The machine, which resembles a high-tech /*Trojan War*/ helmet, has 96 metal coils that scan different areas of the brain and translate them into one image.
Traditional /*MRI*/ machines have anywhere from 2 to 12 coils.
The images from the Brain Bucket can see all the way down to the very smallest blood vessels; details doctors say they would never get with a standard MRI.
"When you take a picture with a brain bucket it can look literally like you took the brain, sliced it up and were staring right at it before your eyes," said Dr. Bruce Rosen, who co-created the device. "It's like we went from a cell phone camera to a 10 megapixel digital camera."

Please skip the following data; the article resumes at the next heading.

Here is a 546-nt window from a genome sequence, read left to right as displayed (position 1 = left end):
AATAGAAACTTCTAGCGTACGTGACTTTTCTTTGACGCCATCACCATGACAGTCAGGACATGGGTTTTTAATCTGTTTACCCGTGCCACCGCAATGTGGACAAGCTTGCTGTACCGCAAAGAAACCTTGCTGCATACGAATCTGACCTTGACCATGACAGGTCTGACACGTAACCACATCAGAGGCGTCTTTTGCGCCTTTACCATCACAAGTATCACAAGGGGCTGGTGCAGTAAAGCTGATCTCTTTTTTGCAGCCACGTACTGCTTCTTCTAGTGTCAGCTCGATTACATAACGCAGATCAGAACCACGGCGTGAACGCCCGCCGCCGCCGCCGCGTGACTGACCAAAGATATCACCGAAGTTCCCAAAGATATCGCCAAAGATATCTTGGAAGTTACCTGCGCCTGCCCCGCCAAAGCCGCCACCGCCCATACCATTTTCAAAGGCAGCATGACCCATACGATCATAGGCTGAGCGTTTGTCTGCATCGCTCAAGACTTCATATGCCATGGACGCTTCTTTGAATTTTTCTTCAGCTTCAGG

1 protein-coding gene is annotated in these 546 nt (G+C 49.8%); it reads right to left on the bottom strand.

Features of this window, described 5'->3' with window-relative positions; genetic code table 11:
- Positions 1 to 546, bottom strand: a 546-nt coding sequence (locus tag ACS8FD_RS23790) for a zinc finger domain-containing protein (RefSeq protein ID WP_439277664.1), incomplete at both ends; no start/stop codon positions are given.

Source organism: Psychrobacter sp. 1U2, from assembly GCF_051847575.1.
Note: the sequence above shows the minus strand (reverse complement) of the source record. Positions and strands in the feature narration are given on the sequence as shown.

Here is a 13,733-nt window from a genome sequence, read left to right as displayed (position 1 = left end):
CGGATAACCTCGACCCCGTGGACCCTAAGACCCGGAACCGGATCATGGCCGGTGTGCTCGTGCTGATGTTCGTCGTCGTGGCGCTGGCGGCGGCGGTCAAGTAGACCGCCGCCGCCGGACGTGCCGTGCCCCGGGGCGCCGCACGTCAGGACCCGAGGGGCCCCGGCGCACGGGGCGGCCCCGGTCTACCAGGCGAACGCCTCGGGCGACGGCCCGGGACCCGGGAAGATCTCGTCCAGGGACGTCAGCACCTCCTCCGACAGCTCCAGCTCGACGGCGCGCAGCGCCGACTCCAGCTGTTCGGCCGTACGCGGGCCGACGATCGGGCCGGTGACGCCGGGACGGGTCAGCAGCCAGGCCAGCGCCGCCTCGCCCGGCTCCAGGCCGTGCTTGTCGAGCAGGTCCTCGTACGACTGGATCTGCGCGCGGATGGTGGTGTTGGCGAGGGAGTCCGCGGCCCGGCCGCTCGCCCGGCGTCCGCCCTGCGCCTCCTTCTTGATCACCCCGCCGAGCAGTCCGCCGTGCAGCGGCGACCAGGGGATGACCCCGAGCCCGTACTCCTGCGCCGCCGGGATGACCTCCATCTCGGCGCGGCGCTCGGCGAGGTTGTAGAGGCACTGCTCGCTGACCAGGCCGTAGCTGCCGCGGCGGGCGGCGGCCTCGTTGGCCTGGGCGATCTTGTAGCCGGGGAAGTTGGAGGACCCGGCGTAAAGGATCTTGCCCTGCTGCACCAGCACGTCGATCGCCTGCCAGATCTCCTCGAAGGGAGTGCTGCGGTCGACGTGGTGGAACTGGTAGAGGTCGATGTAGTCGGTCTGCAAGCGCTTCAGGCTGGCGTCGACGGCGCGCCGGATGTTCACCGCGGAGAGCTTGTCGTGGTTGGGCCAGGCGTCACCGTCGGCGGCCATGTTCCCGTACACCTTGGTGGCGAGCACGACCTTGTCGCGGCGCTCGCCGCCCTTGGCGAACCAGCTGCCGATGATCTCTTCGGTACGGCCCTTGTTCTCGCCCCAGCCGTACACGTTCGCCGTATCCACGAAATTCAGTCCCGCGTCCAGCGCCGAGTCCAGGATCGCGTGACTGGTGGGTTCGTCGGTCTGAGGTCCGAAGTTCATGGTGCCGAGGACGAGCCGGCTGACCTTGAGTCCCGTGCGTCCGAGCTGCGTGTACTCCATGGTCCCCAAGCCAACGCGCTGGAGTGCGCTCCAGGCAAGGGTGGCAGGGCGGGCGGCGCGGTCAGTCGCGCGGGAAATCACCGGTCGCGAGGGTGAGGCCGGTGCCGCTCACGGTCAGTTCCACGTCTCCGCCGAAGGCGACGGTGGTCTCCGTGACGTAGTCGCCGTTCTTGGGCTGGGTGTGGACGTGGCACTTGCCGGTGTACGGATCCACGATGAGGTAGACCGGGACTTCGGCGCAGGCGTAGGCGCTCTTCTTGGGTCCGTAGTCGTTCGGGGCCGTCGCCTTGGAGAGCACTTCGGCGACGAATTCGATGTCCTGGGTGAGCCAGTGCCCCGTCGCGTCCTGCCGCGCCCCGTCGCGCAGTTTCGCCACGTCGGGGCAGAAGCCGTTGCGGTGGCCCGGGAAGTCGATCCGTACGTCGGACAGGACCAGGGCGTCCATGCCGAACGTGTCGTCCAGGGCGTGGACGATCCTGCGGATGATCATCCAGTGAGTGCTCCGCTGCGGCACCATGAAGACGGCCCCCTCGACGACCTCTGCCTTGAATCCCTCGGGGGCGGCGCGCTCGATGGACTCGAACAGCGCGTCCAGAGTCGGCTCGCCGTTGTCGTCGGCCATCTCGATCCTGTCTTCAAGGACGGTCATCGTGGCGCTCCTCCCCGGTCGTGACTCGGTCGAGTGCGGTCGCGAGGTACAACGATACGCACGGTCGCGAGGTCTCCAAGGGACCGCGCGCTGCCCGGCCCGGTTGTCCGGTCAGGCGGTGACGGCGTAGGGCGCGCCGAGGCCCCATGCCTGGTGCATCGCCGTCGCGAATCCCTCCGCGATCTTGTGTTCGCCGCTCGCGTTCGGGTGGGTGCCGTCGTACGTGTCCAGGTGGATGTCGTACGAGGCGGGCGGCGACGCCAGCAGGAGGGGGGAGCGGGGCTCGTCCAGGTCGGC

The brain bucket can also capture the images 10 times faster than a regular MRI.
Doctors hope that the clearer pictures will help them better detect and treat disorders like brain tumors, /*dementia*/ and /*multiple sclerosis*/.
The images have already successfully been used to treat epilepsy patients by helping doctors remove the abnormalities that cause seizures.